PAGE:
Prices generally increase as you move from Protection Class 1 to 10. Classes 9 and 10 tend to indicate that you are in the country, meaning it may take a little longer for the fire department to get there so your insurance rates may be higher as a result. In fact, there may be some insurance companies may shy away altogether from Classes 9 and 10.
Is this really the best way to be scoring things anymore? Hasn’t technology improved to a point where we can get faster response?
Some insurance companies are looking very closely at this. They are considering other factors to determine the real risk of a total loss and weighing them along with the Protection Class to determine the true risk. They understand that as technology, data and information improves, so does speed and precision.
These companies are using alternative means to calculate the risk level by evaluating the distance to the primary responding fire station and the quality of the water supply. One company our agency works with has come up with their own system by doing this. Instead of rating the location by classes 1-10, they have only three ratings that are to be applied to the property: Protected, Partially Protected, and Unprotected.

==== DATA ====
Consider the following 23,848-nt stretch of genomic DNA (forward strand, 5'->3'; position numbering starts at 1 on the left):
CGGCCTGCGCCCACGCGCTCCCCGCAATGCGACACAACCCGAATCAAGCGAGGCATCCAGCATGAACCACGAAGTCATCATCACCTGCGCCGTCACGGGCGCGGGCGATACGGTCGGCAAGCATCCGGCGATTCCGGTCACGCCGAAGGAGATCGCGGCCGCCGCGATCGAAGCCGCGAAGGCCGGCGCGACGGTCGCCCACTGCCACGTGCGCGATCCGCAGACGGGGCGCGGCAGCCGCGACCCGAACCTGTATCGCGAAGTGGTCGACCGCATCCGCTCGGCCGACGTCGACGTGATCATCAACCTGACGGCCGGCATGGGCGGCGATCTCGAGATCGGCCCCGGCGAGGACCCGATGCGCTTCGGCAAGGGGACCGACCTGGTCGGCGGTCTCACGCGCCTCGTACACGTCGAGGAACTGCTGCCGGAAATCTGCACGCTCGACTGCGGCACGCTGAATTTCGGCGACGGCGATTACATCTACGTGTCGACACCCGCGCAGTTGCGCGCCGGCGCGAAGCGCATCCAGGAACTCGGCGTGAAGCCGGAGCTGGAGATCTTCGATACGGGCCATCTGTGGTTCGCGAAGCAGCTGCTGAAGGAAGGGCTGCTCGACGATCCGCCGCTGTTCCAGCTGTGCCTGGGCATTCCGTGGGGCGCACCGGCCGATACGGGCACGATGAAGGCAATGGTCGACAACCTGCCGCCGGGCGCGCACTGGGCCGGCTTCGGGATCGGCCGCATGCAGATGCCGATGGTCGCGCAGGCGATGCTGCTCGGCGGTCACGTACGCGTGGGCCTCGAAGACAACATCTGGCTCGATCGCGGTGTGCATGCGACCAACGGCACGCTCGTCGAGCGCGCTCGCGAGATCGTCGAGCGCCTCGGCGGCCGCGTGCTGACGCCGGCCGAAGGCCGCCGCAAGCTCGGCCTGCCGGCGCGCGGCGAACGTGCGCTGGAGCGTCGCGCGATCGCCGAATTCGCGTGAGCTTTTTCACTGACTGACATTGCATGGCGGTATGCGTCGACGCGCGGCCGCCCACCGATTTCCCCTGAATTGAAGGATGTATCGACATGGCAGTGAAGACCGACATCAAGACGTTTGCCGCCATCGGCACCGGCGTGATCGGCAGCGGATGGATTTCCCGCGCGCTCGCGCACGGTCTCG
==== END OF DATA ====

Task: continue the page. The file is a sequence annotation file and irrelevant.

The idea is to be more accurate in calculating the likelihood of a severe fire loss. The Insurance Protection Class is still listed on the policy forms, but only as a ‘backup’ rating element for analysis and for situations where the new rating cannot be returned. Overall, since this company decided to switch to this method, it’s been more beneficial to those on the outskirts of a town or city, or just out far enough that under the PC class they may have been classed as a PC-9, but are now listed as ‘Partially Protected.’
Not every insurance company has made the decision to consider other factors into their rating systems yet regarding insurance protection classes, but it’s something to keep your eye on – especially if you live in the country and have no intention of every moving into the city. These things are always changing so it’s good to review your policy with your agent every year to see what the best situation is for you.
Course of Action:Check with your agent to see if your homeowners insurance carrier is using traditional Protection Class valuations to determine your home’s level of risk, or if they’ve started incorporating other factors into their protection ratings. Find out which is best for you. If you’re unsure or if you’d like to reevaluate entirely, click here for a quote with our agency.